It’s June, it’s 2010, and for the millions of us who tune in every four years to follow the World Cup, it’s time to start looking ahead to another championship. For most, being prepared probably involves at least three things: casting about for an accommodating friend with cable television; indulging a few private moments of nostalgia—How young we were a quadrennial ago! How much farther we’ve traveled toward the grave!—and provoking at least one fellow viewer (though preferably not the aforementioned TV owner) into a voluble dispute concerning the finer points of tournaments past. Was Zidane’s 2006 head-butt noble or unforgivable? Did Hurst’s 1966 final-game-winner fully cross the goal line? Maradona, 1986, Hand of God: Discuss.
Upon one fact, at least, nearly everyone agrees: the stakes for debate are lofty. There is no larger global stage than the World Cup, no other sport (or pop star, or land war) for which humanity expresses passion in such rowdy, intoxicated, culturally diverse multitudes—no game as beautiful. However, that beauty resides precisely in the fine details that comprise each match, and upon these, virtually no one ever agrees. Consider that 31 of 32 teams, plus their fans, will not win the final game, and that the rules that will structure their defeat are almost entirely subjective. How can there be justice for all? Is justice or injustice more entertaining? And who is ultimately responsible for the integrity, or not, of competition?
FIFA, the international federation that governs the World Cup, has laid claim to that burden since the inaugural tournament of 1930—with varying degrees of success. Its stated mission is no less than to “Develop the game, touch the world, build a better future.” To that end, in 2006, its referees received special instructions to suppress on-field shenanigans by issuing red and yellow cards more liberally than usual. The result, rather than fewer fouls, was the most cards ever. In a single match, between the Netherlands and Portugal, the players incurred 16 yellows and four reds, each athlete spending almost as much time flat on the grass as the painted sidelines. Indeed, the defining moment of the Cup arrived violently. In the last 10 minutes of the final, upon having an Italian opponent tug his shirt and insult his sister, Zinedine Zidane, France’s best player and the tournament MVP, earned an ejection by ramming his head into the Italian’s chest hard enough to knock him to the ground. Certainly, thought many of us watching, the best soccer in the universe could be played with more dignity.
Figuring out how to legislate such an ideal across dozens of disparate cultures, however, is complicated. Consider a recent “Soccer & Society” article, which points out that the regulated version of the sport currently sponsored by FIFA is traceable to the development of schoolyard ethics in Victorian England—hardly a global standard compared to the neighborhood pickup games in which many elite players get their start. In fact, the first “Laws of the Game” were crafted in a London tavern in 1863, though versions of soccer had been played for centuries all over. In the Anglo incarnation, penalty shots did not exist—on the assumption that a true gentleman would never consciously commit a foul. After this notion proved false, a “kick of death” was added to the program in 1891. Red and yellow cards debuted much later, in the 1970 World Cup, as the brainchild of another Englishman, to clarify for spectators and players in a universal language what level of punishment the official on the pitch was meting out.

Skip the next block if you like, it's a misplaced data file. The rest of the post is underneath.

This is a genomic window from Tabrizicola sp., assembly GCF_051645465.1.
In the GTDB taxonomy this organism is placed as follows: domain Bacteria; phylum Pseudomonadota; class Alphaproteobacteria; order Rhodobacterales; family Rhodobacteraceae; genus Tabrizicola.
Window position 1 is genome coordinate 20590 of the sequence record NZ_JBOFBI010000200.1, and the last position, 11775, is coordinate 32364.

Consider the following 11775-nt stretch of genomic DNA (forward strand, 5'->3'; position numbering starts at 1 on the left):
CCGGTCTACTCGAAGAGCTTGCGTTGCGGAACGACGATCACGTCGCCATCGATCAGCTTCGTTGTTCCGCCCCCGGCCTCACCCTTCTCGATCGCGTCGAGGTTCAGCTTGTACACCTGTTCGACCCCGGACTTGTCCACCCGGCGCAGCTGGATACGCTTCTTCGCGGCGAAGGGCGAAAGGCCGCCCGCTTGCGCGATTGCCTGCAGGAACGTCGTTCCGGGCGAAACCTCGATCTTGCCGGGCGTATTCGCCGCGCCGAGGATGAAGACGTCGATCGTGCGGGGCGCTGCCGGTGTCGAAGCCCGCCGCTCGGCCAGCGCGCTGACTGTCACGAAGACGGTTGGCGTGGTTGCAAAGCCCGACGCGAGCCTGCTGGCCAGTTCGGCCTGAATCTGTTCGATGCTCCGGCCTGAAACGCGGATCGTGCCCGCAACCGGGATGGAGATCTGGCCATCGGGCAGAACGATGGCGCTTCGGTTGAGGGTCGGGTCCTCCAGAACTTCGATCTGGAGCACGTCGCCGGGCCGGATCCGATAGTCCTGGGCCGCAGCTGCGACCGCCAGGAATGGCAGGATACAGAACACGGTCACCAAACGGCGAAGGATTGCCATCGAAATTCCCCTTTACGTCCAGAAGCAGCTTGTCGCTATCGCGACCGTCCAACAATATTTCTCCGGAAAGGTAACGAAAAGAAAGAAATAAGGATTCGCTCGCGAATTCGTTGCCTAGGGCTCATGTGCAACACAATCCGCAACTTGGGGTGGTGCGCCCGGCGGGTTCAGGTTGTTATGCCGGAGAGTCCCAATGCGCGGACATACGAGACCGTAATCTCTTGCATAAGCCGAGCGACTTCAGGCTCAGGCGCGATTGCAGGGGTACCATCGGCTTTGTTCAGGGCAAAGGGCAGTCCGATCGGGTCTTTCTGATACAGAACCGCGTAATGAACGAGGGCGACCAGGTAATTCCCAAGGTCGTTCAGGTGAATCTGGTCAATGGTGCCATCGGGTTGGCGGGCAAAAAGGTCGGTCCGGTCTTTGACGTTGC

Rules, of course, are necessary for any athletic endeavor; they describe the game. Then again, part of what makes soccer so widely beloved is its simplicity. Bearing only basic principles in mind, a few players with a ball can engineer a match with no equipment, very little space, and zero need for arbitration with a whistle. They can, in other words, take responsibility for the excellence of play upon themselves.
That’s what must happen in South Africa for the World Cup to avoid a repeat of the foul-fest that was Germany—a debacle that occurred not just in spite of but in part because the tournament held referees, more so than players, accountable for sportsmanship.
FIFA seems to still be absorbing lessons learned in 2006, one of which may be that less is more in terms of officiating. In March, the federation’s secretary general announced that it and the broader International Football Association Board (IFAB) to which it belongs would no longer experiment with technology—in particular a device that would detect when the ball has completely crossed the goal line, and which might have helped referees decide difficult calls with greater accuracy—in favor of preserving the dynamic, “human aspect” of soccer.
“The big moments in this sport,” explained IFAB representative Jonathan Ford, “whatever they are, get supporters talking and go down in history. That’s what makes this sport so vibrant.”
So this summer, let’s approach the Cup with the aim of adding yet more flair to our historical baggage. We are tied at zero. Our potential is infinite. We love this game. And whatever happens, just or unjust, beautiful or ugly, we can at least agree to disagree about it—no harm, no foul.
Kim Tingley is a freelance writer in New York City. She plays for Division United, a team in the city’s co-ed recreational soccer league.